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Transforming Across Cultures: Performance Management as a Use Case for What Can Go Wrong and How to Get It Right

May 30, 2024

Executives in regional and global roles will almost inevitably encounter a situation that requires substantial transformation spanning diverse cultures and business units. When done well, these endeavors can deliver significant returns to the bottom line and for the reputation of those leading the change. But they’re also fraught with complexities and challenges, and the journey is anything but straightforward.

Consider, for example, the practice of talent performance management—an area of strategic importance for every organization and, evidently, one overdue for improvement according to employees and human resources (HR) professionals alike. The latest Gallup survey reveals that only 2% of U.S.-based chief human resources officers (CHROs) think their performance management system works. And if my observations with American business leaders managing overseas operations are any indication, performance management programs developed in the United States can prove even more challenging to implement in other markets.

What lessons can we take from this use case that might guide the planning and execution of even larger or more comprehensive business transformations?

Anticipate Cultural Nuances. Every change project is guided by beliefs and values, oriented towards enabling new ways of thinking or behaving. As such, it is crucial that change leaders acknowledge their underlying assumptions and understand how these might differ from customs, communication styles and expectations in other markets. For instance, a performance management system may need to consider both high-context communications in Asia and the more direct style of feedback in the United States.

Remain Flexible to Feedback. While maintaining focus on their strategic goals, effective change leaders are adaptive about the process, ready to modify the tactical plans as needed. This includes being open to—and even proactively seeking—feedback from local teams, then integrating their insights into the transformation process. Such an approach not only fosters inclusivity, a priority value for contemporary performance management, but also ensures that changes are sustainable and effective across different markets and business units.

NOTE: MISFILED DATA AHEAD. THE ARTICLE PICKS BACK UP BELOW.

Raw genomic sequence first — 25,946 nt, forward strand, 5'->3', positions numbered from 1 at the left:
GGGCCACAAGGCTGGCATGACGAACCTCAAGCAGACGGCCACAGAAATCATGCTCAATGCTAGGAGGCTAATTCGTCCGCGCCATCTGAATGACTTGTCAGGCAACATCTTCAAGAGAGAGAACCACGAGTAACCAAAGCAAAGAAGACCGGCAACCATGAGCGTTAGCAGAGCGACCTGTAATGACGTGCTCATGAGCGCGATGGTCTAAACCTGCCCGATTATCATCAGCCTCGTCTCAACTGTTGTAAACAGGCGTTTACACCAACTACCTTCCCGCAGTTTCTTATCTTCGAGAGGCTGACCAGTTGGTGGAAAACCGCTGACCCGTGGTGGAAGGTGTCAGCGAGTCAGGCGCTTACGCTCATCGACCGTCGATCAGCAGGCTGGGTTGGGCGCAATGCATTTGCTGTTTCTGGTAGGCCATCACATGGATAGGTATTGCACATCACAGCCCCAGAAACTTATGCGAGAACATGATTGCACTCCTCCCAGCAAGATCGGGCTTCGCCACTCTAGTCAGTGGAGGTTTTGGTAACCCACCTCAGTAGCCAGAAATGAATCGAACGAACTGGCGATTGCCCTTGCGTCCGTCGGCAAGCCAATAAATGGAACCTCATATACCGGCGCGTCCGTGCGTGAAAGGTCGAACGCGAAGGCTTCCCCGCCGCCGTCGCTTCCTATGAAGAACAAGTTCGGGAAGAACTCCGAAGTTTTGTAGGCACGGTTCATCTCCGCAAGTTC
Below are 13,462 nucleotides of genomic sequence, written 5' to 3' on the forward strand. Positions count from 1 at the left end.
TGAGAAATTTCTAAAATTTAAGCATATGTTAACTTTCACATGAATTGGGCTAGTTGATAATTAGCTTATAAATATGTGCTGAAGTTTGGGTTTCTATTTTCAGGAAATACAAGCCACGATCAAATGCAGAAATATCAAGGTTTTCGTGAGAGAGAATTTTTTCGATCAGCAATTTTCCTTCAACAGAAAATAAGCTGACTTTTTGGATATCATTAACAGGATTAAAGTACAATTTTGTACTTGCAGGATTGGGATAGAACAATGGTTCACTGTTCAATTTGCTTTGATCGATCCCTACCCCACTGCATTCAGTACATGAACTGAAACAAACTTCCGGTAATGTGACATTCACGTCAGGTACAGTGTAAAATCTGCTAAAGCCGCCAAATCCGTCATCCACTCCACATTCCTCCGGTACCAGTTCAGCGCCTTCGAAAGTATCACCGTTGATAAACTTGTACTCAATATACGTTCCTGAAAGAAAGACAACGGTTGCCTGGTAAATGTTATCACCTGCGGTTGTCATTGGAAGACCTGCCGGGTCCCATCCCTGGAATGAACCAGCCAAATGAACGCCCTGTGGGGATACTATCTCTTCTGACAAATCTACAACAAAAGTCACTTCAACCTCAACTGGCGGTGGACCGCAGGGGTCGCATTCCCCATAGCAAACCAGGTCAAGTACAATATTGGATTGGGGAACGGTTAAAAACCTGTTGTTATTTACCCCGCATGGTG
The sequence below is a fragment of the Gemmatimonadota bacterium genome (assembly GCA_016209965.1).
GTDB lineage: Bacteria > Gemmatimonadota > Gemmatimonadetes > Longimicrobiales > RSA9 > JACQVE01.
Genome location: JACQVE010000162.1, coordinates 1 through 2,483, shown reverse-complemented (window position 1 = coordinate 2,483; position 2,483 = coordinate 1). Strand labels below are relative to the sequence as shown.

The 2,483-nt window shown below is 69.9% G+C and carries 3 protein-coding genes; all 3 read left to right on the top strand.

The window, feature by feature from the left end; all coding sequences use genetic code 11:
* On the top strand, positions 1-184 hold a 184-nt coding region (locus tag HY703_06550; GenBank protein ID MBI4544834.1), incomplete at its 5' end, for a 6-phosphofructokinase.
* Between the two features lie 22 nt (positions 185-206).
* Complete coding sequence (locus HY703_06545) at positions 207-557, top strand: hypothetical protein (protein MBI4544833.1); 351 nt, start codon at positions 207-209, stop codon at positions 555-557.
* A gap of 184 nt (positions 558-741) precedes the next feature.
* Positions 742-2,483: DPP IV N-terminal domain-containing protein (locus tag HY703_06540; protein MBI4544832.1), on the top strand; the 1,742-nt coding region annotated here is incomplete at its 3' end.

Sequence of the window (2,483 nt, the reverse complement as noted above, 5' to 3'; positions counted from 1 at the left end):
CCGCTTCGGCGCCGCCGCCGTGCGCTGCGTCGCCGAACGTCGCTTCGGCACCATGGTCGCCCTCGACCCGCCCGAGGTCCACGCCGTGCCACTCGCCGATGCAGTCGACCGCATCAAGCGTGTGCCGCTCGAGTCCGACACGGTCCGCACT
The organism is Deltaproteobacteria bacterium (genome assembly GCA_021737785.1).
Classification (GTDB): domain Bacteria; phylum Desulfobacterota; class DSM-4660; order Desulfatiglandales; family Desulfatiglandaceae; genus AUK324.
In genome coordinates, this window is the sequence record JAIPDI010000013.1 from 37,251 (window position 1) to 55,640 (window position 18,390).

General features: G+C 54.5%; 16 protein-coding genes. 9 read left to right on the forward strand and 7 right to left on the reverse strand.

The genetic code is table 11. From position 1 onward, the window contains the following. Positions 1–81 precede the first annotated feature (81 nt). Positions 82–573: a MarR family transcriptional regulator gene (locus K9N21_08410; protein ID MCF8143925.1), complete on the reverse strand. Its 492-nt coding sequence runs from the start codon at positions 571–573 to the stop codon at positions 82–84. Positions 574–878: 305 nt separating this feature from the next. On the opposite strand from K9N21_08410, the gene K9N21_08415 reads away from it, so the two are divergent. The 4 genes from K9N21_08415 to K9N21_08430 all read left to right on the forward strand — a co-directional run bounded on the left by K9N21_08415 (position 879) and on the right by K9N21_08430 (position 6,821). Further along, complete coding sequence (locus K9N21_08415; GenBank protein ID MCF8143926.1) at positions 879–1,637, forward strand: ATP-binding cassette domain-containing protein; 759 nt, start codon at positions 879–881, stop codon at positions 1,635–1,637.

Empower Change Advocates. Given the variability in assumptions, values and expectations across their global organizations, effective change leaders pre-plan a program of communications (and in many cases, formal trainings) to explain the purpose, process, and benefits of a transformation. Depending on the scale and diversity of interests, these leaders also work with influencers in each market and/or business unit to tailor and carry forward that narrative frequently and consistently. When introducing performance management improvements, as with many other key initiatives, middle managers can prove powerful champions for change.

Use Tech to Support Change. Leveraging technology in change projects can be double-edged. On the one hand, digital tools can standardize processes while allowing for customization to meet unique use cases or needs in different parts of the business. At the same time, change leaders must ensure that tech is understood as an enabler of change; it should not be perceived as the change in itself. This is a perennial challenge for performance management, which is too easily confused with the human resources information system (HRIS) tool that supports goal setting, development progress, feedback, etc.

Carry Forward Lessons Learned. Each multi-market transformation project reveals organization-specific insights that effective leaders can apply to future change planning and implementation. When advising improvements to an organization’s performance management practices, we often recommend a post-project assessment to document what went well, which risks and opportunities emerged, how the plans evolved to culture and feedback and how levels of support and customization varied across the organization. Broad sharing of these results encourages accountability and identifies best practices for other complex, multi-market or cross-functional projects.

As evidenced by the case of improving performance management, the principles of effective change management are not bound by borders. To execute a successful transformation on a global or regional scale, leaders must not only plan but also listen and localize, adapt to feedback and partner at scale. Likewise, the judicious deployment of tech to support, not lead, the change and the proper documentation of lessons learned can help sustain the change for the long term and guide future change projects in your organization.

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